Posted by: why1201 | June 24, 2009 12:59 PM | Report abuse

Did anyone notice that the post reporter magically took the RED LINE from Union Station to Farragut WEST instead of NORTH? LOL

"Post reporter, who took the Red Line from Union Station to Farragut West"

Posted by: megankp | June 24, 2009 1:00 PM | Report abuse

If you cheat death by avoiding the front and rear cars of the train, death will eventually find you. Have we learned nothing from the Final Destination franchise?

Posted by: Axel2 | June 24, 2009 1:05 PM | Report abuse

http://en.wikipedia.org/wiki/Metro_systems_by_annual_passenger_rides
Washington,D.C.'s metro is not even in the top 20 worldwide for passengers>

Posted by: chesapeaketerp | June 24, 2009 1:09 PM | Report abuse

The front car of my train this morning was like a sardine can it was so full!!

Posted by: Diner65 | June 24, 2009 1:22 PM | Report abuse

Red is farragut north, i get off at farragut west and it's orange and blue i work with a bunch of red line people and it's north.


also i never ride the end or the front, no thanks end is too far to walk and front i don't like it i feel it isn't as smooth. I prefer 2nd or 3rd car in maybe 4th depending on the stop i get off at. I find it annoying everyone who use to go to the ends now want the middle. As a loyal middle rider for 3 years i get annoyed i can't have my window seat always. I like to sleep, nothing better to do long ride. I also can't read i get sick, and music is annoying when everyone can hear your personal system.

Posted by: redsoxprincess88 | June 24, 2009 1:42 PM | Report abuse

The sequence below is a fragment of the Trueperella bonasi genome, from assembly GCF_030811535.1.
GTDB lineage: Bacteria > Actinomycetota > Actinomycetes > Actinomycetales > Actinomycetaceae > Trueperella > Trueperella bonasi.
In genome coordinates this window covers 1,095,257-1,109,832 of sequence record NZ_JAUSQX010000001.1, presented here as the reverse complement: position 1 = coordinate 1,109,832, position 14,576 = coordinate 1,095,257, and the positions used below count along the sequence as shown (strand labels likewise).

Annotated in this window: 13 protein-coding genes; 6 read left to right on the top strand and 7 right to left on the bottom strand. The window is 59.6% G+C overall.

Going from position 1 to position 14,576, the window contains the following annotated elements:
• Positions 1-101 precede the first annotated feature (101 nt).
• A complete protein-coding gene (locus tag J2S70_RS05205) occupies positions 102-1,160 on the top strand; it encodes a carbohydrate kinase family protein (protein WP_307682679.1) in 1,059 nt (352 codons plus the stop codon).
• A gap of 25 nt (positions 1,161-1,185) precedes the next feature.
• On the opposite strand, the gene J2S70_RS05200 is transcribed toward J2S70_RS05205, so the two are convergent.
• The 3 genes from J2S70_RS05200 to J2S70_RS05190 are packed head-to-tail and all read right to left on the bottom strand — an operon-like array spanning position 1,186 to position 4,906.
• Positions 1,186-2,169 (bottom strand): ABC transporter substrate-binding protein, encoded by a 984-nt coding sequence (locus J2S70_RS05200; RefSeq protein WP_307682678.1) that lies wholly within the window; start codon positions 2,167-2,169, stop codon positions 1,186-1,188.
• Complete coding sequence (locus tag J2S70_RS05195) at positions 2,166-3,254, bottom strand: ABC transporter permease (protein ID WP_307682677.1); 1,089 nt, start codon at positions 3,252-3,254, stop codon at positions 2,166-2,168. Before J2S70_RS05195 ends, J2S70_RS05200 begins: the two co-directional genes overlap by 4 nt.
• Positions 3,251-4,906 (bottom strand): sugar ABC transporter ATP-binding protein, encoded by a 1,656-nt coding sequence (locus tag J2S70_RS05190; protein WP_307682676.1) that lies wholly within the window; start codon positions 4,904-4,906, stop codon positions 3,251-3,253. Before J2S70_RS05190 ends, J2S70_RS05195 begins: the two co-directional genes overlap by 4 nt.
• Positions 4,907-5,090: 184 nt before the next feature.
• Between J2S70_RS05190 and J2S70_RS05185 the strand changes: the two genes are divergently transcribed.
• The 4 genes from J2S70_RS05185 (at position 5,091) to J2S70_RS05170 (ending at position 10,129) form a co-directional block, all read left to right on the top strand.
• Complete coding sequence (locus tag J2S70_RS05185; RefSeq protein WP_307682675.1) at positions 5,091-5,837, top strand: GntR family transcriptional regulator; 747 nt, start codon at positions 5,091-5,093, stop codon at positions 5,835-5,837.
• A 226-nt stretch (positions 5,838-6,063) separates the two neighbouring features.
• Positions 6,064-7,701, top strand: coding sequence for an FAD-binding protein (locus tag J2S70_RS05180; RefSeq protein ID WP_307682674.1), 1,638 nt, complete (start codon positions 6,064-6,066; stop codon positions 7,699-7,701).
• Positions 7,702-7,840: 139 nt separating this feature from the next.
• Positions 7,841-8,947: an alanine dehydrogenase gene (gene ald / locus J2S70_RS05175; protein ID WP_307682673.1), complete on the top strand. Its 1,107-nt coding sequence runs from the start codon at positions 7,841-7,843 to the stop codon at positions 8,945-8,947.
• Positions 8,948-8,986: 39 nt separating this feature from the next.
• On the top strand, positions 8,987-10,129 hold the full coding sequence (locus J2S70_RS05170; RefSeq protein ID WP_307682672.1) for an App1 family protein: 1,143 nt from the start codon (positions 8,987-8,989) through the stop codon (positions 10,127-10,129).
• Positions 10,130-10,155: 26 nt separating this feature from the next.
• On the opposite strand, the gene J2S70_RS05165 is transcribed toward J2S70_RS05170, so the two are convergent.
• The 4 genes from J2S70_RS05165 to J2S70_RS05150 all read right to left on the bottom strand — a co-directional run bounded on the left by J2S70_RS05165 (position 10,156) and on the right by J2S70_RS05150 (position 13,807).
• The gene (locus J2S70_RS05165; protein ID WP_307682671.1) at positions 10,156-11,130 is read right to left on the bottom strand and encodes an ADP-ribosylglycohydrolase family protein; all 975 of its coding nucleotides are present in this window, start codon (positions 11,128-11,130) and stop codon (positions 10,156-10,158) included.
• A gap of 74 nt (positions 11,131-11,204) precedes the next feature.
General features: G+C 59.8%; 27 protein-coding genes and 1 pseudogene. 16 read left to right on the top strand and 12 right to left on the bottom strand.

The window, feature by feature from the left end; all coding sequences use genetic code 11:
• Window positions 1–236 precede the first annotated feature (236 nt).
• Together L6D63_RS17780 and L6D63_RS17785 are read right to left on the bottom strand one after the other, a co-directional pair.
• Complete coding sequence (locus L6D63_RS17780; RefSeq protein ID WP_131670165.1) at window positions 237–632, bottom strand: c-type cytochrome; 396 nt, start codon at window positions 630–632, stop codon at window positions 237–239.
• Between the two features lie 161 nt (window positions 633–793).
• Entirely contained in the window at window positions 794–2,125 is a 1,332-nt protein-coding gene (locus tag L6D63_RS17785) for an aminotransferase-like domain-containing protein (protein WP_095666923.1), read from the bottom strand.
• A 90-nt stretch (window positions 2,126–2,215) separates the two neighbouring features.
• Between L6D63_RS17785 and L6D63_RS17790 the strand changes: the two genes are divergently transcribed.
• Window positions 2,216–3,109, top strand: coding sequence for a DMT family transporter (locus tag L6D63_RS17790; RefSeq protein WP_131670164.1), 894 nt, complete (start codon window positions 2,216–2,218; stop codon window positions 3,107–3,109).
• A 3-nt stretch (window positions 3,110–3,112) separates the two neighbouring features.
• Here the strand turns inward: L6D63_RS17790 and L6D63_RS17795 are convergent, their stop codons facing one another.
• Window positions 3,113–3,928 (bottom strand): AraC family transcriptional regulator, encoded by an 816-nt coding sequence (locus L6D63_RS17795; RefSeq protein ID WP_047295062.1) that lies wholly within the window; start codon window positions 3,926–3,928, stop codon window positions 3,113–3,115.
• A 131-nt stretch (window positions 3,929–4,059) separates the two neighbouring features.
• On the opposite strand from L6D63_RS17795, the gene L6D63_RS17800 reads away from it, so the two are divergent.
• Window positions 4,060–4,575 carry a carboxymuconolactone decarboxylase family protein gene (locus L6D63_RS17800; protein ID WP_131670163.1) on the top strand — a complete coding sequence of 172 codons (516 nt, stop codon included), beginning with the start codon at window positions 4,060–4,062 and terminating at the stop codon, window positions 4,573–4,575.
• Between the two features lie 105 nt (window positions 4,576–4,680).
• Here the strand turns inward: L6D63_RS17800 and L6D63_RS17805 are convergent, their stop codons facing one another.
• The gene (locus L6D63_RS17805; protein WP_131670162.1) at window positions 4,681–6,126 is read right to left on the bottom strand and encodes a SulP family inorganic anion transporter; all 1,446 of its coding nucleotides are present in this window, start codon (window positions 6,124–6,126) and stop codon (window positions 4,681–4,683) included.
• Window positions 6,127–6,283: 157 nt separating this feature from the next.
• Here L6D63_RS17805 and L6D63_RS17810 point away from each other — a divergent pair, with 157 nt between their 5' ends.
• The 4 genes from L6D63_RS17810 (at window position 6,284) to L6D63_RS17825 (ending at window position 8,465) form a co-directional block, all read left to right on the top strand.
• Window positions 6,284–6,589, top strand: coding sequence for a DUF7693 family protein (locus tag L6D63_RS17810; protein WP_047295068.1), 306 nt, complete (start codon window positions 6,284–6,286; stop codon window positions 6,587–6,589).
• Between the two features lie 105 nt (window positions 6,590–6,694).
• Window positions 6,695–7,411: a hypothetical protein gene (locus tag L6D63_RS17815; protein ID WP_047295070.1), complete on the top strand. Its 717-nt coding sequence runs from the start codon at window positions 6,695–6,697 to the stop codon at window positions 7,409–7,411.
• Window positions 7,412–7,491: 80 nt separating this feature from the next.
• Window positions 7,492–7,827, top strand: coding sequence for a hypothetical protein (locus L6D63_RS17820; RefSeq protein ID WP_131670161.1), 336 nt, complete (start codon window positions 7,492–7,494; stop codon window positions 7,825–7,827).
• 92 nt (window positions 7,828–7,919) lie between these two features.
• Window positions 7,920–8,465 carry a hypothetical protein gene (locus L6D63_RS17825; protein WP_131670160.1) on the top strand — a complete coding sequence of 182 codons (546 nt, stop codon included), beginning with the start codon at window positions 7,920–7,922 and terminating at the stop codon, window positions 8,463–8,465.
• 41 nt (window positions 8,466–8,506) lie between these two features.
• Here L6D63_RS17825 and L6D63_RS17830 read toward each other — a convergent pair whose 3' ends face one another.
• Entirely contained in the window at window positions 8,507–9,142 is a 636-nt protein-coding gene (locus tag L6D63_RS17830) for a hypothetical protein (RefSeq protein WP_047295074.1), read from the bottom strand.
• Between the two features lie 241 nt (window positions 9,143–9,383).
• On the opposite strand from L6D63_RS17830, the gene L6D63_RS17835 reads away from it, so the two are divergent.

Red is farragut north, i get off at farragut west and it's orange and blue i work with a bunch of red line people and it's north.


also i never ride the end or the front, no thanks end is too far to walk and front i don't like it i feel it isn't as smooth. I prefer 2nd or 3rd car in maybe 4th depending on the stop i get off at. I find it annoying everyone who use to go to the ends now want the middle. As a loyal middle rider for 3 years i get annoyed i can't have my window seat always. I like to sleep, nothing better to do long ride. I also can't read i get sick, and music is annoying when everyone can hear your personal system.

Posted by: redsoxprincess88 | June 24, 2009 1:42 PM | Report abuse

I always sit in the last car because I hypothesize that it is the car least likely to be targeted by a terrorist. Since the Metro accident, I still sit in the last car, but I now I make sure to sit in the front of the last car away from a potential point of impact. Sheesh, the precautions one must take!

Posted by: dcheretic | June 24, 2009 1:43 PM | Report abuse

You have a much better chance of dying behind the wheel of a car or crossing the street coming off the metro.

People will do what they want to do though...

Posted by: SA-Town | June 24, 2009 1:48 PM | Report abuse

Here's the irony: the same people who avoid the first and last cars for "safety" reasons will then get off Metro and go straight to their cars - to enter area traffic, where there is a bigger chance that they will be hurt. Huh?

Posted by: CubsFan | June 24, 2009 1:53 PM | Report abuse